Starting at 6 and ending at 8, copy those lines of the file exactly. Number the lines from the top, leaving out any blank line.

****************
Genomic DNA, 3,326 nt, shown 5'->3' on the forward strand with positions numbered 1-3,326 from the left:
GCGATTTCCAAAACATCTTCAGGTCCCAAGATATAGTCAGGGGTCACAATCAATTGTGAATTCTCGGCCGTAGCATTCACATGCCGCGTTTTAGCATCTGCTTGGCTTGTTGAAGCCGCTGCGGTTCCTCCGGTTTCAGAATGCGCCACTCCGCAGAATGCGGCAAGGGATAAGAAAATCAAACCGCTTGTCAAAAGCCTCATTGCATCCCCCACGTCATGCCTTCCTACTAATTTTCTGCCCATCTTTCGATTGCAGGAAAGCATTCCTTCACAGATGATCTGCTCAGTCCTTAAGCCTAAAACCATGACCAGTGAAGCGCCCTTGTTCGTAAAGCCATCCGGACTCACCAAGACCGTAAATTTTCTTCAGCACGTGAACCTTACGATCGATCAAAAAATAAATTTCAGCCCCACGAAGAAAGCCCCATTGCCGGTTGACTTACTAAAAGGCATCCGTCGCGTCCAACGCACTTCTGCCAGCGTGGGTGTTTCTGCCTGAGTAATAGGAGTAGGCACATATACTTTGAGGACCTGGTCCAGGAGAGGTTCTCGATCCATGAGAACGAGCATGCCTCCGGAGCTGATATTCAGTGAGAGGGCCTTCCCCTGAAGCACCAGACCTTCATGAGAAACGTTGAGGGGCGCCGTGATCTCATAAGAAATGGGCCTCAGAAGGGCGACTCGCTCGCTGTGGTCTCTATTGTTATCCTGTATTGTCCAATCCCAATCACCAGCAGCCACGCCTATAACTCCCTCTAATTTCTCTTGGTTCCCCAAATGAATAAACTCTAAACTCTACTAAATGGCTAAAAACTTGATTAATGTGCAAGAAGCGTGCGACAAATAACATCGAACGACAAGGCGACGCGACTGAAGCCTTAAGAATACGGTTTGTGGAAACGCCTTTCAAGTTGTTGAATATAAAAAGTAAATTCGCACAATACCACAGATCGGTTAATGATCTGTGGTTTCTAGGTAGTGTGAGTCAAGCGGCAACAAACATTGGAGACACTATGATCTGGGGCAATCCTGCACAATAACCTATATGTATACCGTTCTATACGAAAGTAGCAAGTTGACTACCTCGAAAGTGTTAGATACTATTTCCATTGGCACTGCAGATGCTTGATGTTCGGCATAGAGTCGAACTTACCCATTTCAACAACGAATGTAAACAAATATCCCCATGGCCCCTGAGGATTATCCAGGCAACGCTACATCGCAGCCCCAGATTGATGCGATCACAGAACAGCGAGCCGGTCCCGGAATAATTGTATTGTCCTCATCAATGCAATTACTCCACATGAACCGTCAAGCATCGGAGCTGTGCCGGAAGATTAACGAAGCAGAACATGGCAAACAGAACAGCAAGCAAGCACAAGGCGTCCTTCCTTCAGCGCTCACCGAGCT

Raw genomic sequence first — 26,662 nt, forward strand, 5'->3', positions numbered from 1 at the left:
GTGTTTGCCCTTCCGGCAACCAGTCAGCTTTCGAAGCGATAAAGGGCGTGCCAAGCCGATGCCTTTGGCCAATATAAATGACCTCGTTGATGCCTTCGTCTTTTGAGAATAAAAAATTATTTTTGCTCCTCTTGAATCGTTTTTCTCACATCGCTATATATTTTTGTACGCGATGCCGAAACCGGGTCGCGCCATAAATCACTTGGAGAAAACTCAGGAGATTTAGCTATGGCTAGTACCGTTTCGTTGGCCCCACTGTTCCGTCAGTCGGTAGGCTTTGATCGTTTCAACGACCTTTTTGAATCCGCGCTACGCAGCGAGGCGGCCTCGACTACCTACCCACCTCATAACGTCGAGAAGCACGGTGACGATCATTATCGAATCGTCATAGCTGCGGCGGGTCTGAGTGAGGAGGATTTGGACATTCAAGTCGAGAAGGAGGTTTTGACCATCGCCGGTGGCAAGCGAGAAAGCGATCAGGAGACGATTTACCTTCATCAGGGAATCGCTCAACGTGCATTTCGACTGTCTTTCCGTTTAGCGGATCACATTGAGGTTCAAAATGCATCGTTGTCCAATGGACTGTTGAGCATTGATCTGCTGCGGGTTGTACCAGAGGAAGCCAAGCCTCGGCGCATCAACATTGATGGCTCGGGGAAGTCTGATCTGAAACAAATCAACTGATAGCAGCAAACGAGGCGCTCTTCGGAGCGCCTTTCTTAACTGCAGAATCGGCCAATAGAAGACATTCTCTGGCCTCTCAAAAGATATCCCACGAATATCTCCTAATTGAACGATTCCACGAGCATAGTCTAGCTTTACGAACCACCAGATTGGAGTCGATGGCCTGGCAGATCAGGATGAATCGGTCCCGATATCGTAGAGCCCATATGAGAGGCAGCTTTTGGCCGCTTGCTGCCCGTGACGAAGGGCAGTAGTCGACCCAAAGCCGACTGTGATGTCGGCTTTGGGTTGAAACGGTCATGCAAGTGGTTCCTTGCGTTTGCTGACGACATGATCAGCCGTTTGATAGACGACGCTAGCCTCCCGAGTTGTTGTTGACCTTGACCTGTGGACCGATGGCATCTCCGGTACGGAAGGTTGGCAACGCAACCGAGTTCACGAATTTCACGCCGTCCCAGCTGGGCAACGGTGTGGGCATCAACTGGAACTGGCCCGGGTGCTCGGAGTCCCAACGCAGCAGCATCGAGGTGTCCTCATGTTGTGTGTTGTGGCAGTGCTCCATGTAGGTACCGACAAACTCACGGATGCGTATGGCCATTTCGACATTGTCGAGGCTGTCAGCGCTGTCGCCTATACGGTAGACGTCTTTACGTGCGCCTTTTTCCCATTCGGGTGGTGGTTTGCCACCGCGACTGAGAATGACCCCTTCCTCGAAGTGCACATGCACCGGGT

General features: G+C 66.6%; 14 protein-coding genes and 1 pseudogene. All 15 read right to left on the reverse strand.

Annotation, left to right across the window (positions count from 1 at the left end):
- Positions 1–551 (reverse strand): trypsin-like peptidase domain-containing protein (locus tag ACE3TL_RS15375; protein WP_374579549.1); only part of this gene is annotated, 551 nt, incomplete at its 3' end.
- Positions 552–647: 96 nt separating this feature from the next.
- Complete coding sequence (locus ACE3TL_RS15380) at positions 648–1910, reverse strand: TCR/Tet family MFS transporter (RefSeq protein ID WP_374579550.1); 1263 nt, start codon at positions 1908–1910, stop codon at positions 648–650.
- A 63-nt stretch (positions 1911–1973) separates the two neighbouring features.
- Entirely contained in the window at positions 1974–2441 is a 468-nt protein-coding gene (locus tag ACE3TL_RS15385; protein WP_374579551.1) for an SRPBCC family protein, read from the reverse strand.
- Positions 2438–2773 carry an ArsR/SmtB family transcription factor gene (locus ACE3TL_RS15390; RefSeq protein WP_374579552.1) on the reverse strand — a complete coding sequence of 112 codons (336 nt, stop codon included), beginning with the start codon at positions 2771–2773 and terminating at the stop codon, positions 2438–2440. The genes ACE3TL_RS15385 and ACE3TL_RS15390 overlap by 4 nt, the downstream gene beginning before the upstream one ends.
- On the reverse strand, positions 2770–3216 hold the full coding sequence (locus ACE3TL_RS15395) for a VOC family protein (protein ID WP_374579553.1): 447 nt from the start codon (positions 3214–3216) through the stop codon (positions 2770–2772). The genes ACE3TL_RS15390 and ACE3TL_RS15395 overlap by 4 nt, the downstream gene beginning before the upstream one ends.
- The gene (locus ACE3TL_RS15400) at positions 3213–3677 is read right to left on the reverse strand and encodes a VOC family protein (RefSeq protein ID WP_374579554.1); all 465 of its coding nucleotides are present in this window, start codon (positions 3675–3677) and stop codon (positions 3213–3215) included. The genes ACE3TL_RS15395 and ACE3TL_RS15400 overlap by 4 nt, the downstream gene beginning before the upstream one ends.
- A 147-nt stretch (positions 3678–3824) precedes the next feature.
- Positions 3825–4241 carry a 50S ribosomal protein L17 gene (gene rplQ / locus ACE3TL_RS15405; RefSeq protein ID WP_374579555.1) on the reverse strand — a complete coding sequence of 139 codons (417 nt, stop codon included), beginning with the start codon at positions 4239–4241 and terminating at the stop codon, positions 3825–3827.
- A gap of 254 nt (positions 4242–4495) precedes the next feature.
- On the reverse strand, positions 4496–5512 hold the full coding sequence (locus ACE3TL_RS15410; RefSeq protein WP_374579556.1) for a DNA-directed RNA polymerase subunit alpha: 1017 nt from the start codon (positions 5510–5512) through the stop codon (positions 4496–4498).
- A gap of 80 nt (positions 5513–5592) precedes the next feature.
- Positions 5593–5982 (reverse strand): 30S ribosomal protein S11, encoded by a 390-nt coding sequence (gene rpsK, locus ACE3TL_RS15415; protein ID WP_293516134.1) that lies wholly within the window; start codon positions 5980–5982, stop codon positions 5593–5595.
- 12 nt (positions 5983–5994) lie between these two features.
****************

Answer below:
Annotation, left to right across the window (positions count from 1 at the left end):
- Positions 1–551 (reverse strand): trypsin-like peptidase domain-containing protein (locus tag ACE3TL_RS15375; protein WP_374579549.1); only part of this gene is annotated, 551 nt, incomplete at its 3' end.
- Positions 552–647: 96 nt separating this feature from the next.